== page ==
One ever feels his two-ness,—an American, a Negro; two souls, two thoughts, two unreconciled strivings; two warring ideals in one dark body." So wrote W. E. B. Du Bois in 1597. African-American history, Du Bois maintained, was the history of this double-consciousness. Black people have always been part of the American nation that they helped to build. But they have also been a nation unto themselves, with their own experiences, culture, and aspirations. African American history cannot be understood except in the broader context of American history. American history cannot be understood without African-American history.
Since Du Bois's time our understanding of both African-American and American history has been complicated and enriched by a growing appreciation of the role of class and gender in shaping human societies. We are also increasingly aware of the complexity of racial experiences in American history. Even in times of great racial polarity some white people have empathized with black people and some black people have identified with white interests.
It is in light of these insights that African Americans: A Concise History tells its story. That story begins in Africa, where the people who were to become African Americans began their long, turbulent, and difficult journey, a journey marked by sustained suffering as well as perseverance, bravery, and achievement. It includes the rich culture—at once splendidly distinctive and tightly intertwined with a broader American culture—that African Americans have nurtured throughout their history. And it includes the many-faceted quest for freedom in which African Americans have sought to counter white oppression and racism with the egalitarian spirit of the Declaration of Independence that American society professes to embody.
Nurtured by black historian Carter G. Woodson during the early decades of the twentieth century, African-American history has blossomed as a field of study since the 1950s. Books and articles have appeared on almost every facet of black life. This book, based on The African-American Odyssey, is about one-third the length of its parent text, and is designed for one-semester courses or for instructors who want a concise narrative that can be supplemented with more specialized readings. African Americans may also serve as a supplementary text in American history survey courses. It has benefited from constructive criticism provided by instructors across the United States who have adopted The African-American Odyssey. African Americans draws on recent research to present black history in a clear and direct manner, within a broad social, cultural, and political framework. It also provides thorough coverage of African-American women as active builders of black culture.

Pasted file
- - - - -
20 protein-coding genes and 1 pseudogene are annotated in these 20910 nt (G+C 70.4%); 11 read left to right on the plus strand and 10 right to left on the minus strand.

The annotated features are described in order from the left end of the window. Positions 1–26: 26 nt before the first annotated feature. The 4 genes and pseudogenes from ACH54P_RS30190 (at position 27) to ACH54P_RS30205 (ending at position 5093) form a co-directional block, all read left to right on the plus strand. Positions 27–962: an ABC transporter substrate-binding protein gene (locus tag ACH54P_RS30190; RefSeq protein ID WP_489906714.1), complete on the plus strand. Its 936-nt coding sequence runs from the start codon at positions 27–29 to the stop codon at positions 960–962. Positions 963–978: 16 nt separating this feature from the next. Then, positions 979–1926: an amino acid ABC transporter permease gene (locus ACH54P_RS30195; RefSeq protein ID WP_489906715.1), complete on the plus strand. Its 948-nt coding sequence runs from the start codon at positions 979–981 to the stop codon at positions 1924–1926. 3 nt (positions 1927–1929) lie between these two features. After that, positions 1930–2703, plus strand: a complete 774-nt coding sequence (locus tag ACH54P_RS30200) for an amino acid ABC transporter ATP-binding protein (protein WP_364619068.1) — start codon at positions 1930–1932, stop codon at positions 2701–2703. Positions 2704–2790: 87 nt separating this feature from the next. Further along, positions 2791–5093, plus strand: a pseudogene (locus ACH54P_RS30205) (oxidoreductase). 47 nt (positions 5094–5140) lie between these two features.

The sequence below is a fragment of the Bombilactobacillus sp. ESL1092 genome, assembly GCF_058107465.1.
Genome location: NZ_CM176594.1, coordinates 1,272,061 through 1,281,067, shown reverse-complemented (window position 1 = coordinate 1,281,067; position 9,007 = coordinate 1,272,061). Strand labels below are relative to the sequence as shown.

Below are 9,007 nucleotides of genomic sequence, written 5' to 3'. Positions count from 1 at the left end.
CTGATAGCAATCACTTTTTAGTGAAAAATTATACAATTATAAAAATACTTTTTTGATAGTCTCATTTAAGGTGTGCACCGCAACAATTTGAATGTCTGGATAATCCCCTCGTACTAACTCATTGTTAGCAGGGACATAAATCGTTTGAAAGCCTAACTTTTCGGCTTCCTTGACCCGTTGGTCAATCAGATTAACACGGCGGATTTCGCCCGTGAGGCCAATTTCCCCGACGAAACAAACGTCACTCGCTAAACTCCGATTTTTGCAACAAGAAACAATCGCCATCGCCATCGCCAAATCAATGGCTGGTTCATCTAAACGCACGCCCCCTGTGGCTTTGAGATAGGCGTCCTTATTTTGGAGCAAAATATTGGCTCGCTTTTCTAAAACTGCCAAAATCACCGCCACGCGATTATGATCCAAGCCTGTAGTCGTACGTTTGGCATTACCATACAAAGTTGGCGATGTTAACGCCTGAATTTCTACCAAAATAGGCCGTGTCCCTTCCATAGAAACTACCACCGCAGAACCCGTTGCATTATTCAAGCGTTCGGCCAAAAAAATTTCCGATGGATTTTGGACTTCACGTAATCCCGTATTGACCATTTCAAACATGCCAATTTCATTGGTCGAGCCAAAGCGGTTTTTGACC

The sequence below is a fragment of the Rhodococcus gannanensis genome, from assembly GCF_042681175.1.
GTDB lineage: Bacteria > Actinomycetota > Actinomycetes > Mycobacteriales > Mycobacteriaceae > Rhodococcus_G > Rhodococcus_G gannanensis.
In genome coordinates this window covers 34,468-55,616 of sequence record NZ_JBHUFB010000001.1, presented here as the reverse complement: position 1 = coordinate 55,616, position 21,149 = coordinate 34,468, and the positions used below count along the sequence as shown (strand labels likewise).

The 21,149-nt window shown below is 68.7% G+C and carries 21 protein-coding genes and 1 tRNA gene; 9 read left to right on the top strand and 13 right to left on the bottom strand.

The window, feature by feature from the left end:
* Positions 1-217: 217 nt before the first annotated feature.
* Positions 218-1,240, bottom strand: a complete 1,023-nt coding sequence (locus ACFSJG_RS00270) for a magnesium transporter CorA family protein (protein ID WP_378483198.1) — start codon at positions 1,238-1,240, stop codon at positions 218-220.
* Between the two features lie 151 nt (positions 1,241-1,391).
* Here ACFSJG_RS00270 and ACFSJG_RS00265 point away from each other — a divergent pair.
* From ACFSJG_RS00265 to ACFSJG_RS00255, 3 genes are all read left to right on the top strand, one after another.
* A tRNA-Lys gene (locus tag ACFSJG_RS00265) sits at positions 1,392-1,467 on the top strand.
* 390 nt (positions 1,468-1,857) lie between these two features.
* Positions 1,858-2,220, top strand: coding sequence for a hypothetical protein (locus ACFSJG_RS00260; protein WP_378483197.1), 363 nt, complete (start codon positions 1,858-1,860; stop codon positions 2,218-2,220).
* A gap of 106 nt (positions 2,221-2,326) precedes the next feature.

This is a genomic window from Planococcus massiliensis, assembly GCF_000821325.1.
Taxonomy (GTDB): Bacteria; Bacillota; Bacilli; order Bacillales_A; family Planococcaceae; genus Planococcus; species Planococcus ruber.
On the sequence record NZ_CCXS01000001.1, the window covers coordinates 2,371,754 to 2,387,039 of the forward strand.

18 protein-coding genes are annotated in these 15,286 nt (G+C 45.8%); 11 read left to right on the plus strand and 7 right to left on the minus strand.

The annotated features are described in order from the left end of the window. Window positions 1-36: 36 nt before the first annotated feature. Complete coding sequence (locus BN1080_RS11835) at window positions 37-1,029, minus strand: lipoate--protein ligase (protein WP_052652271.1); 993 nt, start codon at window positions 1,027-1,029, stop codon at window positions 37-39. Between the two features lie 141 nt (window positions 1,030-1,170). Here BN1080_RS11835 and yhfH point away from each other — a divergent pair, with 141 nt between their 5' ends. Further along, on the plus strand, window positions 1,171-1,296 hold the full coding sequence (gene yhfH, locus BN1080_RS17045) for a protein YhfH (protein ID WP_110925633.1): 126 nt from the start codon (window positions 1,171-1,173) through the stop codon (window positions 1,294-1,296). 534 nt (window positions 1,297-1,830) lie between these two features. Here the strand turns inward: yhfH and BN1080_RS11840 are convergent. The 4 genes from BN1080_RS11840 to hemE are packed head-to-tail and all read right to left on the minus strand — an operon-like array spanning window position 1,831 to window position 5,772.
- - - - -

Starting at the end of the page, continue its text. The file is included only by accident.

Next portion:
African Americans balances accounts of the actions of African-American leaders with investigations of the lives of the ordinary men and women in black communities. This community focus helps make this a history of a people rather than an account of a few extraordinary individuals. Yet the book does not neglect important political and religious leaders, intellectuals, entrepreneurs, and entertainers. And it provides extensive coverage of African-American art, literature, and music.
African-American history started in Africa, and this narrative begins with an account of life on that continent from earliest times to the sixteenth century and the beginning of the forced migration of millions of Africans to the Americas. Succeeding chapters present the struggle of black people to maintain their humanity during the slave trade and slavery in North America.
The coming of the American Revolution during the 1770s initiated a pattern of black struggle for racial justice in which periods of optimism alternated with times of repression. Several chapters analyze the building of black community institutions, the antislavery movement, the efforts of black people to make the Civil War a war for emancipation, their struggle for equal rights as citizens during Reconstruction, and the strong opposition these efforts faced. There is also substantial coverage of African-American military service, from the War for Independence through American wars of the nineteenth and twentieth centuries.